3D-printed nerve stem cells could help patch up spinal cord injuries

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A 3D-printed device, loaded with neuronal stem cells, that can be implanted into an injured spinal cord to help “bridge” the damage,

Spinal injuries can be like downed power lines – even if everything on either side of the injury is perfectly functional, the break can effectively shut down the whole system. Now, researchers at the University of Minnesota have designed a device that could link everything back together again. A silicone guide, covered in 3D-printed neuronal stem cells, can be implanted into the injury site, where it grows new connections between remaining nerves to let patients regain some motor control.

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‘Matrix’-like brain training to speed up physical therapy possible in the future

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It’s no easy task to learn to walk again after a traumatic accident. One of the hardest things for motor-impaired patients is to generate the correct brain signals to help them recover efficiently.

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Paralyzed man first to walk using brain power alone

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A paralyzed man is able to move using his brainpower thanks to a  ‘neural-bypass procedure’ that has been heralded a world first. Neurosurgeons achieved the world first by transmitting signals from the 26-year-old American’s brain to electrodes placed around both knees.

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Scientists discover mechanism that could regrow damaged nerves

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The discovery could lead to developing a drug that can trigger regrowth of damaged nerves.

Spinal cord injuries are currently irreparable. Most people who suffer from such an injury never fully recover, and many end up with partial or even full paralysis. Although we’ve made great strides in understanding how spinal injuries damage nerves and how we might fix the spinal cord in the future, and even how those patients can cope in the meantime, we still don’t know how to repair the nerves themselves when such an injury occurs. However, scientists at Imperial College London have recently discovered a mechanism that allows them to repair, and even regenerate, nerves in the central nervous system after a spinal cord injury.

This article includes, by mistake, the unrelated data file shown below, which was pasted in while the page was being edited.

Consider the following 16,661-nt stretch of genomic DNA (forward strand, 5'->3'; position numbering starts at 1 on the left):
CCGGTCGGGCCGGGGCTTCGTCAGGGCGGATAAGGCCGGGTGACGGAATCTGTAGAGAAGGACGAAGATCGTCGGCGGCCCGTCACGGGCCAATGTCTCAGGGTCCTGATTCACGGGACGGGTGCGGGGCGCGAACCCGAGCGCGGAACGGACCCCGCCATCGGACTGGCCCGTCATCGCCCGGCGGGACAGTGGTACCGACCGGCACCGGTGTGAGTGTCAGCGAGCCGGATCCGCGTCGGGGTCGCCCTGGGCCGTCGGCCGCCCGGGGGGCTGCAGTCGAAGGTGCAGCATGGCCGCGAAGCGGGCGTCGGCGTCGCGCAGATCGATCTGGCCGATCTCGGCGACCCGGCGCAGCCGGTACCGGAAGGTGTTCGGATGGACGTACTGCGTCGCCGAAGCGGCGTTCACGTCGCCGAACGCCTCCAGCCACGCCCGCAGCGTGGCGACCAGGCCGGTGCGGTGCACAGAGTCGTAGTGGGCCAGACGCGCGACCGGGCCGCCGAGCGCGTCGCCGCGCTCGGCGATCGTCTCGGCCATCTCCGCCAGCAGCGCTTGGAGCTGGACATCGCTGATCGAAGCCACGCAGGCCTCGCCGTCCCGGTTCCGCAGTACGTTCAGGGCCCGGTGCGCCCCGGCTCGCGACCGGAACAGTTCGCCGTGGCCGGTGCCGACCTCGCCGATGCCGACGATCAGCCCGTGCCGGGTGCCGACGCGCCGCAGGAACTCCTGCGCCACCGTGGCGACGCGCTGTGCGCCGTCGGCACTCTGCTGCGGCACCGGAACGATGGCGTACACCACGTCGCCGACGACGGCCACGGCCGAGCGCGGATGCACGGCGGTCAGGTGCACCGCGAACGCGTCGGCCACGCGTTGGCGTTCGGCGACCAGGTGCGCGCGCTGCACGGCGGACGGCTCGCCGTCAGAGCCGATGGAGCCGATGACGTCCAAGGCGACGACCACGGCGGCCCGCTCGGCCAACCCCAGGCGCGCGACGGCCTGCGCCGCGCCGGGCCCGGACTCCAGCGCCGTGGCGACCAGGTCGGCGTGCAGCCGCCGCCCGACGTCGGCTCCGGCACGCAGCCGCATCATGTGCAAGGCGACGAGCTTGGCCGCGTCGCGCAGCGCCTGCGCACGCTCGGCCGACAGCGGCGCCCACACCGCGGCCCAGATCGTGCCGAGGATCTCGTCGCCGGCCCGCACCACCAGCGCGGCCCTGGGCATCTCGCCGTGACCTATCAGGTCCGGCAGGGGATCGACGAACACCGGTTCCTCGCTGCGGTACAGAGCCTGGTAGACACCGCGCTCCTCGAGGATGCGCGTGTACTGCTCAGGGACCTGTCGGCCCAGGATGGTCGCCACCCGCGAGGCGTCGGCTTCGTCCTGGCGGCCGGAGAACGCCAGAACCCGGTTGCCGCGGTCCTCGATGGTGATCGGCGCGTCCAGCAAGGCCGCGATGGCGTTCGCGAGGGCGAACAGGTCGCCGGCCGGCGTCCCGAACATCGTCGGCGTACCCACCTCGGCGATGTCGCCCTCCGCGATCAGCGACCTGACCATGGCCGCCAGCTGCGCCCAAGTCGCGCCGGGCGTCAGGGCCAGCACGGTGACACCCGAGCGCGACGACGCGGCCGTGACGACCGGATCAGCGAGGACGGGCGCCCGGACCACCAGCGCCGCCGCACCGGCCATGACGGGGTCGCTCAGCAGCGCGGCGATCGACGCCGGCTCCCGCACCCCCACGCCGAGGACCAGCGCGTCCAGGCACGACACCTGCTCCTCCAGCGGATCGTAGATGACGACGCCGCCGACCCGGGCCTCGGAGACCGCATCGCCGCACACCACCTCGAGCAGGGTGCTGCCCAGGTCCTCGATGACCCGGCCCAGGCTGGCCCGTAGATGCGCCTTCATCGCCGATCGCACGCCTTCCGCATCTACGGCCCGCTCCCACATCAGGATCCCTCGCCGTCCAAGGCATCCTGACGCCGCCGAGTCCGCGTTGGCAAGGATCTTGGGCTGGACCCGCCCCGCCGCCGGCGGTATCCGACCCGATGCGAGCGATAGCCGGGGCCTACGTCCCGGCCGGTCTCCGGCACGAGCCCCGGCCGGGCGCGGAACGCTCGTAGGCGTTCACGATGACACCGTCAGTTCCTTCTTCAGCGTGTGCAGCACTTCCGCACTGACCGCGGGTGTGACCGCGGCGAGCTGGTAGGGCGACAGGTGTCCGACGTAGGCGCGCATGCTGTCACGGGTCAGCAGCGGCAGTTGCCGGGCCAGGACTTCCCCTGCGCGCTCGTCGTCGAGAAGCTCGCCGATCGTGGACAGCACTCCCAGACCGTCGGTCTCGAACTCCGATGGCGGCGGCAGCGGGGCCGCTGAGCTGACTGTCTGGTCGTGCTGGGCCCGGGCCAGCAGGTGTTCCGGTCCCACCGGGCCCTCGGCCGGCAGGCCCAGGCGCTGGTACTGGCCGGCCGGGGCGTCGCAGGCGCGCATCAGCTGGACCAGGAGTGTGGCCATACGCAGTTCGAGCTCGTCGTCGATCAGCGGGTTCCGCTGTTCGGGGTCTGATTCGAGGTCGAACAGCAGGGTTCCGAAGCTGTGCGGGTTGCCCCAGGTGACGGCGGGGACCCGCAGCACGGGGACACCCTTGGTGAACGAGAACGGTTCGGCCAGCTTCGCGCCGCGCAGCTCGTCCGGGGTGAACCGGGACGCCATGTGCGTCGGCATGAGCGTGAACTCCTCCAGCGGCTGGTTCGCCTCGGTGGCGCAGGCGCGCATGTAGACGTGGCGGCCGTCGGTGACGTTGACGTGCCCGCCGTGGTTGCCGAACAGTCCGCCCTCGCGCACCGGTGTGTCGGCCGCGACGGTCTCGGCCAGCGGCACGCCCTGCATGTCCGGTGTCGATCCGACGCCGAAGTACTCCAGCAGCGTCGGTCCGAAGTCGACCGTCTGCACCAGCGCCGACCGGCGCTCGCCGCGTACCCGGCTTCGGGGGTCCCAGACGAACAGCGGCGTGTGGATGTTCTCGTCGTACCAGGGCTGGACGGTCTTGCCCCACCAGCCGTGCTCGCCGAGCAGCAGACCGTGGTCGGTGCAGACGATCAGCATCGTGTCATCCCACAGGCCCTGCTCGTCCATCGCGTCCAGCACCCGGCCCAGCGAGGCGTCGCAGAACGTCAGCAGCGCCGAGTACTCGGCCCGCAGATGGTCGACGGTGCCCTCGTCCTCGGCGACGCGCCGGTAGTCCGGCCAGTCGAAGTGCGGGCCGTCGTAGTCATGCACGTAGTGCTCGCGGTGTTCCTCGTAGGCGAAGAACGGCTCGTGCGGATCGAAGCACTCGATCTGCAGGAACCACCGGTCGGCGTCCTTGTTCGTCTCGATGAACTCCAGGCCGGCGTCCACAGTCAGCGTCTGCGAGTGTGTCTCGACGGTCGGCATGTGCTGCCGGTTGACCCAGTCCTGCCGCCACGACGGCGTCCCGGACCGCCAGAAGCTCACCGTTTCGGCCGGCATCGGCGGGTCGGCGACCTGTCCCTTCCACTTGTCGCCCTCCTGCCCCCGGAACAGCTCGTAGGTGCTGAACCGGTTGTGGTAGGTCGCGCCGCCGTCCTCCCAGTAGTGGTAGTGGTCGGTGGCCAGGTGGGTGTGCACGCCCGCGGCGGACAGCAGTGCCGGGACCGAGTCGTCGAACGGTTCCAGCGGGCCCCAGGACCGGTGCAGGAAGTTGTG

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Scientists discover the secret to what makes us itch

What makes us itch?

Scientists  now know the secret. In what will be a boon for millions of people with chronic itch conditions, such as eczema and psoriasis, a small molecule released in the spinal cord has now been found to trigger a process that is later experienced in the brain as the sensation of itch.

 

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Chronic Pain Can Be Treated With Tiny Injectable Implants

Chronic Pain Can Be Treated With Tiny Injectable Implants

RFID technology allows neural stimulators to get really small.

A tiny injectable implant, smaller than a grain of rice, might one day take the place of large neural stimulators used to treat chronic pain and other neurological disorders. The novel device, under development by MicroTransponder, a Dallas-based startup, owes its small size to the use of RFID (radio-frequency identification) technology like that used to tag clothes to prevent shoplifting.

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Electrical Stimulation Through The Spinal Cord May Ease Parkinson’s Symptoms

Electrical Stimulation Through The Spinal Cord May Ease Parkinson’s Symptoms

Neural activity in the brain of a Parkinsonian rat before (top) and after (bottom) electrical stimulation is applied to its spinal cord.  

Delivering electrical stimulation to the spinal cord through tiny, platinum electrodes could ease the severe motor deficits of Parkinson’s disease as effectively as a much more intrusive procedure currently in clinical use, according to a new study in rodents. If the findings are confirmed in humans, scientists say, the procedure could dramatically improve treatment for the disease by making electrical therapies safer and more broadly available.

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